Thanks for the comment, we agree that they are all generically shimpakus. I have read that shimpaku is actually a made-up word, actually comprised of shin, meaning authentic, and paku, meaning oak (or article). It was a description of the junipers that were found on these collecting expeditions, they were the “real deal” or genuine article. As they expanded the search for more Yamadori shimpakus, they found variants of these, south near Kishu, and north in the Itoigawa region…where the massive deadwood trunks were discovered and began to become popular.
Thanks for reading.
Good info here, thanks.
If you have juvenile foliage, does that grow into mature foliage in time and without the stressors, or does it remain spikey as mature growns around it, on other new branchlet, to replace it ?
Once foliage grows, it stays either juvenile or mature. Mature can grow out from shoots that have juvenile, and vice-versa. That is visible in this photo:
Thanks for reading.
Great question/answer. Thanks for clarifying. The following question would be, what to do if after hard-cutting, you get a lot of juvenile growth? Do you wait and start cutting it little by litte?
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Loved this article one of the best I’ve read In a long time. I purchased my first Shimpaku a couple of years ago and have since gotten about 2 dozen cuttings started from that one plant. It was a serpentine shape landscape one gallon. I air layered it and now have an informal upright and a smi cascade. I never understood the differences between the varieties of Shimpaku. You have made it very clear and I loved the pictures. I am now on the hunt for an Itoigawa and or a Kishu. I just want raw stock so I can have the fun of styling it myself. Any one got an idea where to get one in the Bay Area, California?
Thanks, glad you liked the article. For kishu junipers locally, try Jim Gremel at Deer Meadow Bonsai. For Itoigawa, Brent Walston has a great strain. He’s up in Kelsey, but does mail order: http://www.evergreengardenworks.com.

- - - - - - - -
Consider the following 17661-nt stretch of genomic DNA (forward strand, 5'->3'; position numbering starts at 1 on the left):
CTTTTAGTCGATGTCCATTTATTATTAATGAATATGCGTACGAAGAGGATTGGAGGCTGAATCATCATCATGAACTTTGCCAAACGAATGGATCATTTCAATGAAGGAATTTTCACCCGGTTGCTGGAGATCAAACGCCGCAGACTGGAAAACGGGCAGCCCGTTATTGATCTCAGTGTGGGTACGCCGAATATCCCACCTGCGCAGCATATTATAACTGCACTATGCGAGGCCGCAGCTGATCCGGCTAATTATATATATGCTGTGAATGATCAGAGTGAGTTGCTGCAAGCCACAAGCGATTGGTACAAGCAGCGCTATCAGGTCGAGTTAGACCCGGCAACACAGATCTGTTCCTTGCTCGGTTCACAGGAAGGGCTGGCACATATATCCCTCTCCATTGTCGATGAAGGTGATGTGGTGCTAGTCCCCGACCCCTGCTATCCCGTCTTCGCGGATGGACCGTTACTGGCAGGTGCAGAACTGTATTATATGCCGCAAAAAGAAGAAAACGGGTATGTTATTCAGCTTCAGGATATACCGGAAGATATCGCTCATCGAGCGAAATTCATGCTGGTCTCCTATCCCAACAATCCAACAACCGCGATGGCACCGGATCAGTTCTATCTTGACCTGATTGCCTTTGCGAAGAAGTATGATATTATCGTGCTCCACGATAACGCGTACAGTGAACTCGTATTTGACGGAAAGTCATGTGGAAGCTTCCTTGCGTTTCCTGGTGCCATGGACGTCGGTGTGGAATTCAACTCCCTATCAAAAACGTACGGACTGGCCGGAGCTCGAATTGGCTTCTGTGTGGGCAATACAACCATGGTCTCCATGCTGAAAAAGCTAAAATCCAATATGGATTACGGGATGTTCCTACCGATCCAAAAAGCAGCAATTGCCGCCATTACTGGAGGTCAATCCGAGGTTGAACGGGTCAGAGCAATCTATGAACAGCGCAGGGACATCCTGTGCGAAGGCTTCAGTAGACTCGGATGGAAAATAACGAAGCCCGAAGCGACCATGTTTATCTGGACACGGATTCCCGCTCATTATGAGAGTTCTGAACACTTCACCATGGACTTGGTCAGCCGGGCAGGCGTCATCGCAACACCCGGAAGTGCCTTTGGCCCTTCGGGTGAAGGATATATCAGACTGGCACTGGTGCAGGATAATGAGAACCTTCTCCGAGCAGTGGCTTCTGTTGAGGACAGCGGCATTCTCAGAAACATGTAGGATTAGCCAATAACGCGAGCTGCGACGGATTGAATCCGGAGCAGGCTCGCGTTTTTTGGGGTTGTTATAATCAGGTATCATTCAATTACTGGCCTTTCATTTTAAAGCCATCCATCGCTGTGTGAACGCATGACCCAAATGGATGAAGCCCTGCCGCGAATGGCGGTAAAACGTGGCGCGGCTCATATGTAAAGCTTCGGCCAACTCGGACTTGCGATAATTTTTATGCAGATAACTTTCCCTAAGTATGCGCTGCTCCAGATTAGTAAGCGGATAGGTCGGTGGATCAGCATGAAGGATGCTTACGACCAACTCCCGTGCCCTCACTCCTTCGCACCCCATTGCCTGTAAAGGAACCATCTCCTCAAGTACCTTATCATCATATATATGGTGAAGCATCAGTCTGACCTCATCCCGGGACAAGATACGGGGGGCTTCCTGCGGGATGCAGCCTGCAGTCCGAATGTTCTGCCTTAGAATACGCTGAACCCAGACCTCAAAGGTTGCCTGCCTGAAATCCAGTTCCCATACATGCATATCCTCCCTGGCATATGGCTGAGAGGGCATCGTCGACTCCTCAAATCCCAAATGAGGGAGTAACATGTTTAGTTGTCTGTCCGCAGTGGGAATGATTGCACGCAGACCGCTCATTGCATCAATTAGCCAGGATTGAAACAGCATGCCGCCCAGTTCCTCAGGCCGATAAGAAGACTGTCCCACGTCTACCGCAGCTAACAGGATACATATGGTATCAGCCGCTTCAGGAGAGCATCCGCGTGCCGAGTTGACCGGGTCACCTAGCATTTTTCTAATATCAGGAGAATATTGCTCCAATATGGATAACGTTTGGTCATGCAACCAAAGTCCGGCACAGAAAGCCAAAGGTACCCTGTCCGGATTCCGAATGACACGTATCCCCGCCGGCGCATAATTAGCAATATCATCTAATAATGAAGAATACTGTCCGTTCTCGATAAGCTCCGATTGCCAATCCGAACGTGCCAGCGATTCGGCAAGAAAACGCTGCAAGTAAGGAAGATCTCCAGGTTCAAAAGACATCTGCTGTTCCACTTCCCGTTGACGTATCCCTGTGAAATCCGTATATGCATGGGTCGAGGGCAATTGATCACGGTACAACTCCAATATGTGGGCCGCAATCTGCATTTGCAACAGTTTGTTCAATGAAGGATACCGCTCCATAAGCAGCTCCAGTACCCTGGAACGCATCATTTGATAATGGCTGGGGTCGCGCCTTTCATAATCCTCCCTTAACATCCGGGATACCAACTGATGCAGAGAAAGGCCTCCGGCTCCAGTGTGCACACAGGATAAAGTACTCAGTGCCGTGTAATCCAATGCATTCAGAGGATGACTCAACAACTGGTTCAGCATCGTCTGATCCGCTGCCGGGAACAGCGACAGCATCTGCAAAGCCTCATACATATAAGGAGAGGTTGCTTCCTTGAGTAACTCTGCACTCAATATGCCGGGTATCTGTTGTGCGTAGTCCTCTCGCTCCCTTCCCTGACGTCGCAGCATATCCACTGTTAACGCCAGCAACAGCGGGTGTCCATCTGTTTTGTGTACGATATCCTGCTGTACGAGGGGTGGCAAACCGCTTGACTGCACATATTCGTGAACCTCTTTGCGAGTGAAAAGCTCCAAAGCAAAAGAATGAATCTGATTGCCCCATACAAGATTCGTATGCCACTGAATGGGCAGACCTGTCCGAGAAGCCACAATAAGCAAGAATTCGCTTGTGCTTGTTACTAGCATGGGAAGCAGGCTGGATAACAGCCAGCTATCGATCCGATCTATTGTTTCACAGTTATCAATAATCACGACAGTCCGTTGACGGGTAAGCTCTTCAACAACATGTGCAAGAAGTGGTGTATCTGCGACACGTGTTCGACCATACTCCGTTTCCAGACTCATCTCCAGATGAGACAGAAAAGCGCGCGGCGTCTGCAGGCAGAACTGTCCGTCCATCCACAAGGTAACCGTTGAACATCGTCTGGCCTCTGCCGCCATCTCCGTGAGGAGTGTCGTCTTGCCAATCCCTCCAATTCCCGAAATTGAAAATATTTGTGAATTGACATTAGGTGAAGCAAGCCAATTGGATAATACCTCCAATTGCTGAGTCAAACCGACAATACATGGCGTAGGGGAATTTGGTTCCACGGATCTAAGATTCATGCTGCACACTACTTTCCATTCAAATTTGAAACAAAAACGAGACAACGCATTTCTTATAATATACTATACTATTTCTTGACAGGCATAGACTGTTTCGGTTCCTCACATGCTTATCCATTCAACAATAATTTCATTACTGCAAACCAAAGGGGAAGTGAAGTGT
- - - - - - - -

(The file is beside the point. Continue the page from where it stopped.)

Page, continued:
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Superb article, now bookmarked for future reference.
I don’t want to get into hair splitting so, “Shimpaku seems to have evolved to only refer to varieties of Juniperus chinesis “sargentii” and nothing more.”
Not taxonomicaly. Juniperus chinensis var. “sargentii is a separate from what we Bonsai people refer to as “Shimpaku”.
Shimpaku is now thought, by taxonomists, to be in a separate group referred to as the
Juniperus X media group. A cross between Juniperus chinensis and Juniperus sabina.
As for Shimpaku, Itoigawa shimpaku, Kishu shimpaku, they are from different geographical areas of China and Japan, as mentioned before. Remember that Shimpaku junipers are not commonly used in the landscape and the whole Genus, Juniperus is a very confusing Genus at the present time. I wish they would get it straightened out once and for all.
Itoigawa shimpaku seems to have more Sabina in it whereas the Shimpaku and Kishu seem to have more Chinensis in varying degrees.
I would name the juniper in question as Itoigawa since Itoigawa always looks like it has more Sabina in it . The lighter green color, wispier foliage and growth habit is more reminiscent of the Juniperus
sabina group. Even the trunk and branches are a slightly different color.
Now in Michael Dirr’s newest book he classifies Juniperus chinensis var. “sargentii as a separate variety having 5 different selections, and “Shimpaku” as Juniperus chinensis “Shimpaku” w/o any distinctions.
For the sake of discussion, I’ve seen a lot of variation in “Shimpaku” over the 42 yrs of practicing Bonsai. Faster growing, slower growing etc. The slowest I ever encountered was a batch I got from Korea back around 1989. I planted about 30 in the prepared ground and they grew so slowly….
I got rid of them when I moved.
I’m interested in your thoughts.
A well presented article. It is evident in your blog that you have a passion for sharing your knowlage. The extra effort in presenting the p,ants as well as the branch format and juvenile buds is well presented. I look forward to more of your blogs.